Sales copy can make or break conversions. You can never underestimate its power.
Sales copy matters more than you might think.
Whether it be images or videos that act as supplementary content, without words on your page the impact you create will be much more muted.
Powerful sales copy is rooted in powerful words. The copy conveys benefits, features and specs that images and videos are woefully unable to. However the importance of sales copy is not understood by many marketers.
This copy turns of consumers and gives edge to competitors.
Sales copy needs to evolve as target audience changes or evolves or becomes smarter. And testing is the only way to find what works best.
Sales copy–what is it and goals
Sales copy is created to convince visitors to purchase a product. On most SaaS landing pages the conversion rates don’t go beyond 7%. I don’t know if you consider it high or low. But think of it–93% visitors don’t do anything on your sales page and leave it the way the came. The goal of the copy should be to prevent visitors from saying no. I know it isn’t the easiest thing to do.
Most marketers imagine the product would speak for itself. May be if you’re selling Pepsi or Gucci but in most cases the product doesn’t. And it doesn’t because the customers haven’t tried your product and second-hand product experiences through reviews do lift sales but aren’t equal to what a sales copy can achieve by itself. To connect with people on a visual and emotional level the sales copy needs to speak and tell things to visitors they haven’t heard or thought of themselves. That separates a good sales page from a bad one.
A good copy calls out pain points offers empathy and solutions. It also tells people why it’s better than their competitors and why the target demographic would find redemption in this.
Here’s how to write one
Focus on a single thing
The target audience you focus on may have one or several pain points but in your copy focus on single pain point, one thing that you can deliver as best as no one can. By keeping the focus sharp you will be able to send home the idea of your solution to the same.
For instance let’s talk about roofing. A potential customer may have the following pain points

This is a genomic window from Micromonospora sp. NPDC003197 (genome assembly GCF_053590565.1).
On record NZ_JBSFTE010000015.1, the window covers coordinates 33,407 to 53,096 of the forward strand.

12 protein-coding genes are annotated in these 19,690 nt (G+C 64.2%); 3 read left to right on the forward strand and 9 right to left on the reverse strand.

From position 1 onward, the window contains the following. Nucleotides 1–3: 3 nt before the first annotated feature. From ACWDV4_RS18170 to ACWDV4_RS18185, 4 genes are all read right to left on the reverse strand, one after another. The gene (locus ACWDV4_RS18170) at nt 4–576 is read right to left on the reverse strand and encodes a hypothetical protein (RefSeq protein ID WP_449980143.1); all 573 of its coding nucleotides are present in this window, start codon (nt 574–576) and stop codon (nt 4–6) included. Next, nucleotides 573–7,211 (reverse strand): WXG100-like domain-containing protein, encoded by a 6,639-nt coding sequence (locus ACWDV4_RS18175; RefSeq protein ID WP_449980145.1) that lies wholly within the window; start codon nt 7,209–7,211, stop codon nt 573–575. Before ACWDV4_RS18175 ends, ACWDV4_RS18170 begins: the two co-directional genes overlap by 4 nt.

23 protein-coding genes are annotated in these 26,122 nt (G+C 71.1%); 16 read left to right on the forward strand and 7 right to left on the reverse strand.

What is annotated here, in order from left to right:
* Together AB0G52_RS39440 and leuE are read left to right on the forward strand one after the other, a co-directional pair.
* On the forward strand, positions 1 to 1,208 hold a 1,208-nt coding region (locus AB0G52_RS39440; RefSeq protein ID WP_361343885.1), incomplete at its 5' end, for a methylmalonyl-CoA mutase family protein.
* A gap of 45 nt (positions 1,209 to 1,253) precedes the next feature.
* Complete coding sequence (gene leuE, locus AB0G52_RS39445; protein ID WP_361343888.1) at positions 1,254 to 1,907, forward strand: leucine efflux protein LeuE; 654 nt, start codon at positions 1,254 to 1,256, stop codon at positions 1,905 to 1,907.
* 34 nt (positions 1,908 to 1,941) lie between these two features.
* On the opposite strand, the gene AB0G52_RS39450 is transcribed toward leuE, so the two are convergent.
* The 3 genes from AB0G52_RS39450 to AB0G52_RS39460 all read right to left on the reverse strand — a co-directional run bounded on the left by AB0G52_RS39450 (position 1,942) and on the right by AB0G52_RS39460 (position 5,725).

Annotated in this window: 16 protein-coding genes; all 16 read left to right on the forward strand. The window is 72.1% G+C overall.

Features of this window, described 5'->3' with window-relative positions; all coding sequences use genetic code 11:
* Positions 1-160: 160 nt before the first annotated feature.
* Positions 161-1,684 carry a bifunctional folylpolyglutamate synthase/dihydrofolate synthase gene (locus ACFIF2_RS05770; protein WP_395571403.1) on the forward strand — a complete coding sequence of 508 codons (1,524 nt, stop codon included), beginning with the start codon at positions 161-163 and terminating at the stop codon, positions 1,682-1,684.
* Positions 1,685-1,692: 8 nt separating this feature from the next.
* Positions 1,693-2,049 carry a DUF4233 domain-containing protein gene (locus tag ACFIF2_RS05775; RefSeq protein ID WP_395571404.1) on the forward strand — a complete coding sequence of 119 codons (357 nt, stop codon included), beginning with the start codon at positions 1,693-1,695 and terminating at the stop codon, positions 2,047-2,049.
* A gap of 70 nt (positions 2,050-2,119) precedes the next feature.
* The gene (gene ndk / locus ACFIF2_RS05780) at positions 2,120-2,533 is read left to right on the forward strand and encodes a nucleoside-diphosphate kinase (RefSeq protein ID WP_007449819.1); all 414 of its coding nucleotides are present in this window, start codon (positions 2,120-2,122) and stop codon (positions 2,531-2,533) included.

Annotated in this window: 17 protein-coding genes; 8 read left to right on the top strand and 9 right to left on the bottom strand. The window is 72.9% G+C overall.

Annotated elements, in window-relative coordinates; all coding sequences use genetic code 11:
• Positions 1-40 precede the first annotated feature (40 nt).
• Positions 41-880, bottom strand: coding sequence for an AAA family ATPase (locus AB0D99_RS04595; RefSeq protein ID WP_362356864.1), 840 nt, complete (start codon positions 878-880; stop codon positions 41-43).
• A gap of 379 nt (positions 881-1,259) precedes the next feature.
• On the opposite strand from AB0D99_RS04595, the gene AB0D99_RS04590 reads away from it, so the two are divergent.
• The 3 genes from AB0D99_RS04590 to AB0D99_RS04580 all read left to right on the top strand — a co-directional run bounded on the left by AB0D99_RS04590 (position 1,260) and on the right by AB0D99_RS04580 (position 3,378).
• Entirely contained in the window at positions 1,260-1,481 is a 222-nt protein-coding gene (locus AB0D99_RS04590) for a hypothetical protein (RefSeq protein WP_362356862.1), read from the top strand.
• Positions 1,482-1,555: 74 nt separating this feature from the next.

- He might be worried about the high costs of roofing
- He doesn’t know if his roofing damage can be fixed.
- He’s not sure if he should opt for the newly available Tesla solar roofing or something else.
How to find this single point of focus?
Amazon has hundreds of thousands of customer reviews which is growing by the day.
Cell phone covers, helmets, apple products, laptops are all spld on the platform.
Most of these reviews are from verified customers meaning they’ve purchase the product. With upvotes available for each review we get to know which review is better than most.
A helpful review often quickly gets attention and this is what you should be focusing on in the first place.
Within those reviews you can get to know about things that customer want most with a product, the features that they find most interesting.
And in a similar vein
- Browse for books and guides on the subject you’re offering services in to get reviews.
- Deal of the day sites can benefit from spending time reading reviews on such products every day on Amazon.
- For fashion and DIY retailers you can pull reviews from existing such sites or fashion sites and get information.
What are you looking for to accomplish with review mining?
- You are on the hunt for phrases and examples to use in marketing and sales copy. To that end peruse the following:
Reasons to believe (e.g., “Guaranteed not to scald tender skin!”)
Open up a Word doc or excel to create a table with pain points and phrases you can use.